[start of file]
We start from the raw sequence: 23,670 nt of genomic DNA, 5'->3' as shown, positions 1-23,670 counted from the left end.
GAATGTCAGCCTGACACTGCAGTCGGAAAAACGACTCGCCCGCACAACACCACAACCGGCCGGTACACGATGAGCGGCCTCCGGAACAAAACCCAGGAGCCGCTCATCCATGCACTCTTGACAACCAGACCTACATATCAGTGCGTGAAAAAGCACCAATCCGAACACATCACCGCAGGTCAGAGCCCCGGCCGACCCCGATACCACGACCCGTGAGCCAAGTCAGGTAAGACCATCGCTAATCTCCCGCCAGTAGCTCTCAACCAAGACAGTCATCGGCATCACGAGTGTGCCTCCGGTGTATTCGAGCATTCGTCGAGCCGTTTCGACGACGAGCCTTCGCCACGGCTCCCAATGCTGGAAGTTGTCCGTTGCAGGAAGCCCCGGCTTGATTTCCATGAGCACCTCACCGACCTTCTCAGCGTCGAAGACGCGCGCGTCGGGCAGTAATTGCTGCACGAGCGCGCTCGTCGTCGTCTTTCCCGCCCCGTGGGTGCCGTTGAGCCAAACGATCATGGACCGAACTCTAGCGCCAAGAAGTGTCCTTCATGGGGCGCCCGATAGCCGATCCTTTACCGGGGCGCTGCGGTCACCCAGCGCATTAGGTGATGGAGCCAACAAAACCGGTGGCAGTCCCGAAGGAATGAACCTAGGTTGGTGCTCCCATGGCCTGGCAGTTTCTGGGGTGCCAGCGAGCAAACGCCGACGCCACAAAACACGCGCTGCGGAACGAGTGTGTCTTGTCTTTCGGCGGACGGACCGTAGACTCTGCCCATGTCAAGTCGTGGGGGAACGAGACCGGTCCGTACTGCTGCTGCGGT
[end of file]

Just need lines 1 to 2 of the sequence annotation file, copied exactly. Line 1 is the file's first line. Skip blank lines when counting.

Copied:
We start from the raw sequence: 23,670 nt of genomic DNA, 5'->3' as shown, positions 1-23,670 counted from the left end.
GAATGTCAGCCTGACACTGCAGTCGGAAAAACGACTCGCCCGCACAACACCACAACCGGCCGGTACACGATGAGCGGCCTCCGGAACAAAACCCAGGAGCCGCTCATCCATGCACTCTTGACAACCAGACCTACATATCAGTGCGTGAAAAAGCACCAATCCGAACACATCACCGCAGGTCAGAGCCCCGGCCGACCCCGATACCACGACCCGTGAGCCAAGTCAGGTAAGACCATCGCTAATCTCCCGCCAGTAGCTCTCAACCAAGACAGTCATCGGCATCACGAGTGTGCCTCCGGTGTATTCGAGCATTCGTCGAGCCGTTTCGACGACGAGCCTTCGCCACGGCTCCCAATGCTGGAAGTTGTCCGTTGCAGGAAGCCCCGGCTTGATTTCCATGAGCACCTCACCGACCTTCTCAGCGTCGAAGACGCGCGCGTCGGGCAGTAATTGCTGCACGAGCGCGCTCGTCGTCGTCTTTCCCGCCCCGTGGGTGCCGTTGAGCCAAACGATCATGGACCGAACTCTAGCGCCAAGAAGTGTCCTTCATGGGGCGCCCGATAGCCGATCCTTTACCGGGGCGCTGCGGTCACCCAGCGCATTAGGTGATGGAGCCAACAAAACCGGTGGCAGTCCCGAAGGAATGAACCTAGGTTGGTGCTCCCATGGCCTGGCAGTTTCTGGGGTGCCAGCGAGCAAACGCCGACGCCACAAAACACGCGCTGCGGAACGAGTGTGTCTTGTCTTTCGGCGGACGGACCGTAGACTCTGCCCATGTCAAGTCGTGGGGGAACGAGACCGGTCCGTACTGCTGCTGCGGT